Friday, 12 February, 2016 - 10:22 am

When offering my son a special treat for his academic accomplishments, I gave him a choice of flavors.  “Whatever,” was his response.  But when I later delivered the apple flavor, he insisted he wanted grape. I reminded him that he was given a choice but that now it was too late. “If you really wanted grape, why did you say, ‘Whatever?’”


When G-d instructs the Jewish people to build Him a Sanctuary He says, “Speak to the children of Israel, and have them take for Me a donation; from every person whose heart inspires him to generosity, you shall take My donation.”

This week’s parsha, Teruma, describes the many details of the Mishkan.  The Jewish people were very generous and offered more than what was necessary for this Divine abode. There was a finite amount of wood, gold, silver and other materials necessary to construct the Mishkan. So why did G-d leave it open-ended? Why didn’t He say, “Donate 500 pounds of gold,” or something similar?

And, why does the Torah repeat itself, first demanding all to donate and then specifying that a collection be made “every person whose heart inspires him to generosity?”

The Chassidic Masters offer a different perspective on the Mishkan instruction. G-d isn’t only demanding that the Jewish people build a Mishkan in the wilderness. He is asking each of us to become a Sanctuary for G-d. By doing more mitzvot and becoming more holy, we create a Sanctuary for G-d, a miniature Mishkan.

Inner change and behavioral improvement require inspiration. Sometimes that inspiration is there and sometimes it seems absent. And, then there are times that it comes out of nowhere. Inexplicably, we suddenly feel motivated. Where does this burst of stimulus come from?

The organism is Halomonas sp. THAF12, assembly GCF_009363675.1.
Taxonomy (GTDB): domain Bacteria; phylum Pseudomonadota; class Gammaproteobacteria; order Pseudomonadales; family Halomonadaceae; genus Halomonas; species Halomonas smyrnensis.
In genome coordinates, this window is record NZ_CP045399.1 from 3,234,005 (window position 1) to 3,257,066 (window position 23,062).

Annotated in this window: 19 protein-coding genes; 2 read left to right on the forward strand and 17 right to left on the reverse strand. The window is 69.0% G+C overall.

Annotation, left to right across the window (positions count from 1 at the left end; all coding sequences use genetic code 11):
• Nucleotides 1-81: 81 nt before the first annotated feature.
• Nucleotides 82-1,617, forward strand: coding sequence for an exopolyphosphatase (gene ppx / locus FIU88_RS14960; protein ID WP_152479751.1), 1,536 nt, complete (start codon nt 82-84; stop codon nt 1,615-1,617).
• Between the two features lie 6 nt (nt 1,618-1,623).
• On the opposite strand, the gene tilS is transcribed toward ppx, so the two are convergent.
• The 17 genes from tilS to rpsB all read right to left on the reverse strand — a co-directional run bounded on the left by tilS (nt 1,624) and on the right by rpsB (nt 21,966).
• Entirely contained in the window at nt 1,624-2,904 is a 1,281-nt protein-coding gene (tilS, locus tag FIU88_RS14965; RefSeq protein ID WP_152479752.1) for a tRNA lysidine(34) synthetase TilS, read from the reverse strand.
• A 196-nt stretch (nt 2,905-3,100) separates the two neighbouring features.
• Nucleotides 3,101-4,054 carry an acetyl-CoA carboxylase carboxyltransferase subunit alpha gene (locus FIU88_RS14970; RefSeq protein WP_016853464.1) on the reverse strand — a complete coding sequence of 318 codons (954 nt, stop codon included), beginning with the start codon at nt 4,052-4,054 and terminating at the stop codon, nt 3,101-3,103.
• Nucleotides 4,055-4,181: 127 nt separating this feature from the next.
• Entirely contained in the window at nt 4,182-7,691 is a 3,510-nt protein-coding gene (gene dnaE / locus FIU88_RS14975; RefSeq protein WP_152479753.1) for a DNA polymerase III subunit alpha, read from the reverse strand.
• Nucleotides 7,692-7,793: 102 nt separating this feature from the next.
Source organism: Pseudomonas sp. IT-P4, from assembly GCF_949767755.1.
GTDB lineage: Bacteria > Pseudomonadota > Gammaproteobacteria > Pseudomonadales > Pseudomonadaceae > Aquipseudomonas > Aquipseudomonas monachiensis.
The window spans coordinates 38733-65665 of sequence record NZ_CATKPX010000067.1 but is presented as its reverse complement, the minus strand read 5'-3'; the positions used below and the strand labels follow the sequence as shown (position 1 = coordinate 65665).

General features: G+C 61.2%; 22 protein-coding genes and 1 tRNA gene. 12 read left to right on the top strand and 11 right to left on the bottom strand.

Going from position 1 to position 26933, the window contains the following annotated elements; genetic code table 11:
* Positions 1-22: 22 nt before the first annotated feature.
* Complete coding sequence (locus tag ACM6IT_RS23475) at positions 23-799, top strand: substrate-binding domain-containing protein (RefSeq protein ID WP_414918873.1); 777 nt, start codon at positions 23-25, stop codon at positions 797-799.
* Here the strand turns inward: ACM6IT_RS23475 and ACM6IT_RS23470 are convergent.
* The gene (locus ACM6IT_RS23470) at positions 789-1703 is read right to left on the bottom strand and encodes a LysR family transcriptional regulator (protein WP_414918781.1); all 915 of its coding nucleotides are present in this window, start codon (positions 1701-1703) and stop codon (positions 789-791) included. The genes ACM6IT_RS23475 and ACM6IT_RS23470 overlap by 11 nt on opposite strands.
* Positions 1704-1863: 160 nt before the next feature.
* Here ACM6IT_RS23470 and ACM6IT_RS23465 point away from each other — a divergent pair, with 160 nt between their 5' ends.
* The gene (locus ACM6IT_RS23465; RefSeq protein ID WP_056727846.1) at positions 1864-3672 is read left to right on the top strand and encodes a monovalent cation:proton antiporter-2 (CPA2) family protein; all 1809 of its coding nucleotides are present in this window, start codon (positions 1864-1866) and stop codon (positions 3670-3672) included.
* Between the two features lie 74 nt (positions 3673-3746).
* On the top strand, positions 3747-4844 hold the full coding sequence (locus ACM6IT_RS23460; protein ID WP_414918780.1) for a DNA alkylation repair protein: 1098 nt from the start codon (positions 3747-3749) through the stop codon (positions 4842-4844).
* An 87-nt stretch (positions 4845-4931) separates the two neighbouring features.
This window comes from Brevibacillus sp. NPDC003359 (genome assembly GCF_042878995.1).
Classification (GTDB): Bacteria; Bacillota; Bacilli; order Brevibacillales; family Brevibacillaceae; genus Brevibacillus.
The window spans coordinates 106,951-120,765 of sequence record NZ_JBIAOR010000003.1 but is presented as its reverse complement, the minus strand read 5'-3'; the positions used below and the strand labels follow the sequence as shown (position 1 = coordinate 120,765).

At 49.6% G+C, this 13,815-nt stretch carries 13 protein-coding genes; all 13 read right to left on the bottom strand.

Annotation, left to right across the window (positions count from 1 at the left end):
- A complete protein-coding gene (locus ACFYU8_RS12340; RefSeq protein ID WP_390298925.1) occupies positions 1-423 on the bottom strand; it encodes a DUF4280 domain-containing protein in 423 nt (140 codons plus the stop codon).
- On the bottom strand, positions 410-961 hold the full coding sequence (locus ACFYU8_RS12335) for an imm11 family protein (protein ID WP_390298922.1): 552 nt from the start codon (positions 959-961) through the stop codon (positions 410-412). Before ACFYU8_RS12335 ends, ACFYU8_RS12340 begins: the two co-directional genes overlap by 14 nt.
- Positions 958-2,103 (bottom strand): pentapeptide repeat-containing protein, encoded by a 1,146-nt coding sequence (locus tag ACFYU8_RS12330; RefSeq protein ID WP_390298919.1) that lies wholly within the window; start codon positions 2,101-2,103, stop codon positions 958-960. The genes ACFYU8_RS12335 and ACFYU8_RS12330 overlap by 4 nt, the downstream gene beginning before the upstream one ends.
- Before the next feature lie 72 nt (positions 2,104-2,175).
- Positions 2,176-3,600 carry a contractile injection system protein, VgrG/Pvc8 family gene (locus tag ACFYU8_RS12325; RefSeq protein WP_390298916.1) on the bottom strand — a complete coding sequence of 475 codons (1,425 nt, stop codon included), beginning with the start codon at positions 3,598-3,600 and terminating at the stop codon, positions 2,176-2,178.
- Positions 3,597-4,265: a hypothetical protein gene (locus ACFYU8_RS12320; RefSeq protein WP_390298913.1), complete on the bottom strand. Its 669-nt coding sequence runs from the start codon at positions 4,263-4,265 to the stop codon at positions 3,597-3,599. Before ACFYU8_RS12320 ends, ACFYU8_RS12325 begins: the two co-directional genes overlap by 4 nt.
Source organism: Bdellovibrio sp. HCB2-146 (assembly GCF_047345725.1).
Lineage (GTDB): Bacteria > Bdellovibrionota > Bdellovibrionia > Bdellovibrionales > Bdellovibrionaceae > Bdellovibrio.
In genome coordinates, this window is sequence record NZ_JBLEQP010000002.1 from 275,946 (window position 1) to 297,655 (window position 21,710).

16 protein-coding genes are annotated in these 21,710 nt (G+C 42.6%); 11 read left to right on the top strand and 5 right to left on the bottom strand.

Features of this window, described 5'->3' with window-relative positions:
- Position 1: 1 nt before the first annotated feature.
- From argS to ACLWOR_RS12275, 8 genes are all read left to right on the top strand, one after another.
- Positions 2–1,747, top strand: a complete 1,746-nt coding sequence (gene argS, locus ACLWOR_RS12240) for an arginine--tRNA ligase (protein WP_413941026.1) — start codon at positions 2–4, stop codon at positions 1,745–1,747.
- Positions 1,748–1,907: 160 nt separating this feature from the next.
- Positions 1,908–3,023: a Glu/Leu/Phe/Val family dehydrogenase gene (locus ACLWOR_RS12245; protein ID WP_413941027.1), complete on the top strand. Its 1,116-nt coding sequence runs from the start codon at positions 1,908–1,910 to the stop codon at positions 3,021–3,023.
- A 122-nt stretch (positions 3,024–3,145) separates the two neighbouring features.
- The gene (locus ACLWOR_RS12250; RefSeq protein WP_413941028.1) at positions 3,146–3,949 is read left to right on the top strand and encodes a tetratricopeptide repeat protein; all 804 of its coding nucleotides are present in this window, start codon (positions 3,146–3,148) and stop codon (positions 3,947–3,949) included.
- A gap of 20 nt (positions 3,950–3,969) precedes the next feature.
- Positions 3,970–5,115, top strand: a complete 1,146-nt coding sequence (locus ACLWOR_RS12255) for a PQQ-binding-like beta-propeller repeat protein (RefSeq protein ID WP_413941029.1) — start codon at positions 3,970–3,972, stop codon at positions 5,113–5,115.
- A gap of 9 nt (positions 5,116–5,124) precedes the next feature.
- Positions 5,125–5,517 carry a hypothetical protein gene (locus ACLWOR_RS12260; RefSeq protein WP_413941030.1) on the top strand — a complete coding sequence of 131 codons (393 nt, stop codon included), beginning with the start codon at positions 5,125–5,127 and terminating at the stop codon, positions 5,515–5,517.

The mystics describe this as it’aruta di’l’ayla – and arousal from Above. It’s G-d reaching out. Essentially, it’s the spiritual equivalent of a freebie.  G-d expects us to use this empowerment and not squander it.

But capitalizing on His momentum isn’t enough. Hashem also desires our own effort, pulling ourselves up from our own bootstraps.  In fact, this is where He really wants to dwell – in the home that we build for Him on our own accord.

G-d gives us a boost, but then takes a step back.  He is like the mother who holds her young daughter’s hand and eventually let’s go.

Now we can understand the double language. G-d first tells the Jewish people, ‘I will empower you to donate.’ After all, being asked by G-d Himself for a specific contribution is motivation enough!

But, then G-d leaves it up to us: “from every person whose heart inspires him to generosity, you shall take My donation.”

G-d gets us started, but we need to find our own inspiration to take it to the next level!

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